Quick laser procedure controls eye pressure in glaucoma patients

Quick laser procedure controls eye pressure in glaucoma patients

Glaucoma is called the "silent thief of sight" because it carries no signs or symptoms. It is typically managed with eye drops multiple times a day. But now, a quick, cold energy laser procedure can zap the problem and protect your vision.

It has been seven years since Rosita Collins got an unexpected eye diagnosis. "I came in for an eye check and was told I had glaucoma," she said.

Glaucoma is the second leading cause of blindness and half of those that have it do not even know it. "You don't notice anything," said Rosita, "no pain, no visual problems."

Ophthalmologist A.J. O'Byrne at The Eye Clinic in Lake Charles says glaucoma is a build-up of fluid in the eye, increasing eye pressure. "The fluid flows behind the iris through the pupil and then it outflows through an area called the trabecular meshwork," he said.

If the fluid outflow is slower than normal, pressure can build up. That pressure damages the optic nerve in the back of the eye, causing vision loss. "So what we have to do is lower that pressure and you can lower it by either increasing outflow or there are drugs that decrease fluid production," said Dr. O'Byrne.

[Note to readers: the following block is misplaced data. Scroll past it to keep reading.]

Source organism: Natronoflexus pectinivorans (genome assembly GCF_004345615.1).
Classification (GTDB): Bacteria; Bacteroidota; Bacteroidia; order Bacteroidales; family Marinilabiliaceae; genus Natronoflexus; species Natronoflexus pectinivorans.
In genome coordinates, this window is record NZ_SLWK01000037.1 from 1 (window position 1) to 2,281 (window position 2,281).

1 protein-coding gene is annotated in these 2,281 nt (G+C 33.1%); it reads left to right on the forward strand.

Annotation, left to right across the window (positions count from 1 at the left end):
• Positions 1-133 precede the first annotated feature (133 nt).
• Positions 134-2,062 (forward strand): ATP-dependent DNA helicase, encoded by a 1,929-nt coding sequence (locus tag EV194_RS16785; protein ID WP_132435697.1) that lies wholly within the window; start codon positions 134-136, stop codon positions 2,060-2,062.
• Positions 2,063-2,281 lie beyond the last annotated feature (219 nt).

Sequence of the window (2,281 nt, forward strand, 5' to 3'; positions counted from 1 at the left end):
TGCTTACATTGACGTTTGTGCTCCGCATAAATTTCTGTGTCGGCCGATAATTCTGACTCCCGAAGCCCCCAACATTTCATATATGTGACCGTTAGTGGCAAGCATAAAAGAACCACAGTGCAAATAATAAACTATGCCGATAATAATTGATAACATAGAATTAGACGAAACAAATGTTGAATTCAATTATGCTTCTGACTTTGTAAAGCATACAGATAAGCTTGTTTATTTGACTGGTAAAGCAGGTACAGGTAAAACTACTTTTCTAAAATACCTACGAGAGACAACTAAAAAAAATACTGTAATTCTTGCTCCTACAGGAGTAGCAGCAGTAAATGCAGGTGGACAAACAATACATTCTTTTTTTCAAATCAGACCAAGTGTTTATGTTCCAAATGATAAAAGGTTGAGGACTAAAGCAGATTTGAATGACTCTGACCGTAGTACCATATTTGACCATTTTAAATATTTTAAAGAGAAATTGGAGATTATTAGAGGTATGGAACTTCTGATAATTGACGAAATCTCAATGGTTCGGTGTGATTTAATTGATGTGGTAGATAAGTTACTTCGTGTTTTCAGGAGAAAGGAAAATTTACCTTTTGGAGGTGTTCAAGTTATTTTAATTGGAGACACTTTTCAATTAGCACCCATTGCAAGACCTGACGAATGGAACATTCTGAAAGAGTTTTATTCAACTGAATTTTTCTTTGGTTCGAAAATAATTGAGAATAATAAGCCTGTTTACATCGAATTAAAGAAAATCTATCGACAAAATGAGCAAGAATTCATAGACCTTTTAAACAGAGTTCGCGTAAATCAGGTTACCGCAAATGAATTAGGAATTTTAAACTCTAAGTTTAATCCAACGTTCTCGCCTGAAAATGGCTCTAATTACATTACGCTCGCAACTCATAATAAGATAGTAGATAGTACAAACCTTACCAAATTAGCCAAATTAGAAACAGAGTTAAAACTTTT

Most people with glaucoma use eye drops to lower eye pressure and slow the disease, but that can be irritating. "Glaucoma drops have preservatives, which over time can become irritating to the eye," said Dr. O'Byrne.

One of the newest tools in reducing eye pressure and saving vision is called "selective laser trabeculoplasty" or SLT. Dr. O'Byrne is the first ophthalmologist in Louisiana to perform it. "It is cold energy that sends an energy wave and so you're essentially tapping the existing drainage system all the way around," said Dr. O'Byrne. "You're not cutting anything, you're not burning anything or creating any scar tissue."

Collins has undergone the laser procedure twice.

Here is how it works: you start with numbing eye drops, then look at a flashing light. At that point, a laser sends cold energy to the eye for one minute. "You feel some tiny little pricks, but not painful pricks," said Collins.

SLT does not change your vision, but it does protect it. That is something Collins says keeps her hobbies going strong. "I garden, I knit, I play the guitar," she said, "and you want to be able to see."

The most common complaint after undergoing SLT is temporary irritation and soreness to the eye.

Eye pressure improvements last for years, but not forever. SLT is safe for multiple procedures.

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